Raising Happiness by Lowering Expectations
Over the course of a lifetime, it can be rewarding and motivating to dream big. But day to day, it might be better to expect little and be pleasantly surprised. Here are some ideas of how to scale back expectations in order to increase happiness.1) Consider (and re-consider) whether your expectations are realistic.
I have a client who says, “Is it too much to ask that my kids eat their dinners without complaining?” My answer is, “Yes, if they’re never meeting that standard.”
We all have ideals of how we’d like things to go. But if our reality consistently fails to live up to that, and yet we keep hoping every (meal)time for it to happen, then we’re setting ourselves up for disappointment and frustration.
2) Notice what is.
The old adage about wanting what you already have is pretty good advice. But sometimes we fail to notice what’s already working because our eyes are fixed on another prize.
3) Maximize small moments.
Once you’ve noticed the good, try to maximize it. That means that if your kids are at their best in a certain setting, stay there longer rather than rushing off to your next plan. Which leads me to…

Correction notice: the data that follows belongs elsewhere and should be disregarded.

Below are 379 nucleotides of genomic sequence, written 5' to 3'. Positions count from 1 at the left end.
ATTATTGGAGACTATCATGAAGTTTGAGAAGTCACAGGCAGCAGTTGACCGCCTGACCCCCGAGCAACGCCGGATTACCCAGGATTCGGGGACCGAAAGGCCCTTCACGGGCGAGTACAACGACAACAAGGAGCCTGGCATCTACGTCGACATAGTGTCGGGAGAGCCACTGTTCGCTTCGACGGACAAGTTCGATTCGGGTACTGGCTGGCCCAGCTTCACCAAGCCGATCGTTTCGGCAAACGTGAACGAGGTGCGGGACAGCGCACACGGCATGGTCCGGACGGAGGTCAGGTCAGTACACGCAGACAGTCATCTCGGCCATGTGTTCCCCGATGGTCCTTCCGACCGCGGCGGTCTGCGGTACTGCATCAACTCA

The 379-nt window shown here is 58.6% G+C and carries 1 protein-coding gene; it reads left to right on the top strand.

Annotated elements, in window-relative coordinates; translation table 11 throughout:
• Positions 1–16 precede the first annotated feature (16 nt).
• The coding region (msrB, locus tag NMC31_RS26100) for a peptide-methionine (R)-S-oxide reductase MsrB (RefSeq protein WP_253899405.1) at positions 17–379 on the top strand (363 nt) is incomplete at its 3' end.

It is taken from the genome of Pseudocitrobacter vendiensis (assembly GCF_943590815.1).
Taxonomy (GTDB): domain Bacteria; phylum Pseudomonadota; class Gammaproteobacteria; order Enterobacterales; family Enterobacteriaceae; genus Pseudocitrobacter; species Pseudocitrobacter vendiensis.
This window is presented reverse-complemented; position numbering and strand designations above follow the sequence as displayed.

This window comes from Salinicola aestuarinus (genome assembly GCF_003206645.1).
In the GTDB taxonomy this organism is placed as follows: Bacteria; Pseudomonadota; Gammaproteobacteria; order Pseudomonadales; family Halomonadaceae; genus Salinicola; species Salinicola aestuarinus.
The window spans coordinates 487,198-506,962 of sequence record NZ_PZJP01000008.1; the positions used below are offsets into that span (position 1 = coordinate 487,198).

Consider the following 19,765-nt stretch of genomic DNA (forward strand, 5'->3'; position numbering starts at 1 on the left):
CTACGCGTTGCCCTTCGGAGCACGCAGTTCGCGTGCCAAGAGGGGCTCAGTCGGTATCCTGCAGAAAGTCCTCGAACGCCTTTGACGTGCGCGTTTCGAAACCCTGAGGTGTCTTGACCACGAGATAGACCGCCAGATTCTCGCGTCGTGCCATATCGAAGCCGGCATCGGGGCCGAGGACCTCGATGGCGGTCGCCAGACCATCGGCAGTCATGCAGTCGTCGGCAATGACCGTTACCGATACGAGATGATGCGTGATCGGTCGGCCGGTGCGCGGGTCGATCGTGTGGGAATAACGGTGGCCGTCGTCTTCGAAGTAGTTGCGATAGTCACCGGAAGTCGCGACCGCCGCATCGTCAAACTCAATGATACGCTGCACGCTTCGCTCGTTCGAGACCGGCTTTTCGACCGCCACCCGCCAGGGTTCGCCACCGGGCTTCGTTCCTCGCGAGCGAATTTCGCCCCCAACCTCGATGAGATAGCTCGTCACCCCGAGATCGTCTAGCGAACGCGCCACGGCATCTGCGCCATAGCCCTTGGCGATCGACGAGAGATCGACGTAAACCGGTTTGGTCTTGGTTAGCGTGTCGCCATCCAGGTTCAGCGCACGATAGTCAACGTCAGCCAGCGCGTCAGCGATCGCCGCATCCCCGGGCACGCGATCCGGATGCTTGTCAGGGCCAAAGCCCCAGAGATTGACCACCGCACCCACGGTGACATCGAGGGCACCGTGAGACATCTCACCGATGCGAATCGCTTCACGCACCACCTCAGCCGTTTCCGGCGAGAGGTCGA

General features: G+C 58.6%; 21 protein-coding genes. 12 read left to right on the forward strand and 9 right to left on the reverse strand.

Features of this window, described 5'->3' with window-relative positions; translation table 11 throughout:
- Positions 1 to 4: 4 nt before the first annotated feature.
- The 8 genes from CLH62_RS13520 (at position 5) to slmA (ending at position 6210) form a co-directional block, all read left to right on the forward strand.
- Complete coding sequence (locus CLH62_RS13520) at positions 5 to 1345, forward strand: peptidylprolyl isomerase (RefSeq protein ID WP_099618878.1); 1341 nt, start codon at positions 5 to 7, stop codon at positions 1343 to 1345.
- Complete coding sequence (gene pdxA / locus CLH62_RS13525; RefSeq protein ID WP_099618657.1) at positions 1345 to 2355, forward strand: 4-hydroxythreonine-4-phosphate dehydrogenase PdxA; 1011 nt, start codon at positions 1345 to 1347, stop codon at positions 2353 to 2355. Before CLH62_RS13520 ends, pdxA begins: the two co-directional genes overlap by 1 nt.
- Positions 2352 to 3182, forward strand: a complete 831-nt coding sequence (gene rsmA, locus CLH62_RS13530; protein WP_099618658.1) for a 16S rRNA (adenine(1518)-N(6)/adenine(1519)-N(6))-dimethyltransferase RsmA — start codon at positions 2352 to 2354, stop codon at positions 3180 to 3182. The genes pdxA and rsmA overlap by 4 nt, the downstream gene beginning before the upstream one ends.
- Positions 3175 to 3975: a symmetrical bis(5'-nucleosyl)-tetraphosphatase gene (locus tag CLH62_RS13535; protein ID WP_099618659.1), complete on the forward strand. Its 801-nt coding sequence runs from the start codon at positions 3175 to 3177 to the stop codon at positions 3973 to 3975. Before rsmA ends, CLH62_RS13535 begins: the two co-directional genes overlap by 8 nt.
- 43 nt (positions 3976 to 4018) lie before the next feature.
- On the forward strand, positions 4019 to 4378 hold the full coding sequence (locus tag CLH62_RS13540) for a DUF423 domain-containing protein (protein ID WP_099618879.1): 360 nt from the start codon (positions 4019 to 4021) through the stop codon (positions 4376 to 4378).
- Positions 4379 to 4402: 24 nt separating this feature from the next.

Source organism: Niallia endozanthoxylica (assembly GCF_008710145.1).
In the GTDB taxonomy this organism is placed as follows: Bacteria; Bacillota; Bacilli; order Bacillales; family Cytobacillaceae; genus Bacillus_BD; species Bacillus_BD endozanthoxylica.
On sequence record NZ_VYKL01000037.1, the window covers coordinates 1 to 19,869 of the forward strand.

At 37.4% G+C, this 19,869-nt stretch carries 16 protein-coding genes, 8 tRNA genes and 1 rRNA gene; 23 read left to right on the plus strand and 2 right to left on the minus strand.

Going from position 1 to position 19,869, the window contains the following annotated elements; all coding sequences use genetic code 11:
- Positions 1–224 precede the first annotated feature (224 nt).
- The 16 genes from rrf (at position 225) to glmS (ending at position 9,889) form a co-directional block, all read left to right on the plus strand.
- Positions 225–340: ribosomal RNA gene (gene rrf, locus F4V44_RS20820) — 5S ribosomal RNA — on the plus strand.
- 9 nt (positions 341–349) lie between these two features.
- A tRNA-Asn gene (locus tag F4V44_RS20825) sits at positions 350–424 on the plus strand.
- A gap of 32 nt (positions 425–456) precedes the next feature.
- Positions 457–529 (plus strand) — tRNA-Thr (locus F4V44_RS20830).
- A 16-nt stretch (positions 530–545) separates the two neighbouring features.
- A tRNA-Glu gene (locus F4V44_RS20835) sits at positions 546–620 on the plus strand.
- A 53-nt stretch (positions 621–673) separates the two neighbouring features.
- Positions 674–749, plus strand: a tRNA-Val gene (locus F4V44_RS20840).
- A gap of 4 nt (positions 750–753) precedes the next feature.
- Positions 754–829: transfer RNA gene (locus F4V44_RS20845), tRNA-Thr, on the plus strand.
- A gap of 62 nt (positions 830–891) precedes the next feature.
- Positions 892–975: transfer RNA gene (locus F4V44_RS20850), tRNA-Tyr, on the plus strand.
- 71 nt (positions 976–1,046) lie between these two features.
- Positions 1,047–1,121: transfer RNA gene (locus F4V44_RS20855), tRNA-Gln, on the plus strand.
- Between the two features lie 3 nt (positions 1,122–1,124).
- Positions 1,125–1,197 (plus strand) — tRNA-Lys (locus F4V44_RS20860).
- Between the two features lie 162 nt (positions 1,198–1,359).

4) Don’t overschedule your life, especially when you have kids.
It limits your flexibility, and creates more transitions, which often means more stress for you and your children. Also, by lingering, you teach your children how to enjoy a moment rather than always hoping for the next bigger and better thing.
5) Give yourself (and those around you) a break when expectations aren’t met.
When things go wrong, practice acceptance, and possibly reflect later on how you could do it better next time. Practicing compassion–toward yourself and others–lowers stress and leaves more space for happiness.
Father and son image available from Shutterstock.
Brown, H. (2014). Raising Happiness by Lowering Expectations. Psych Central. Retrieved on April 18, 2015, from http://blogs.psychcentral.com/bonding-time/2014/02/raising-happiness-by-lowering-expectations/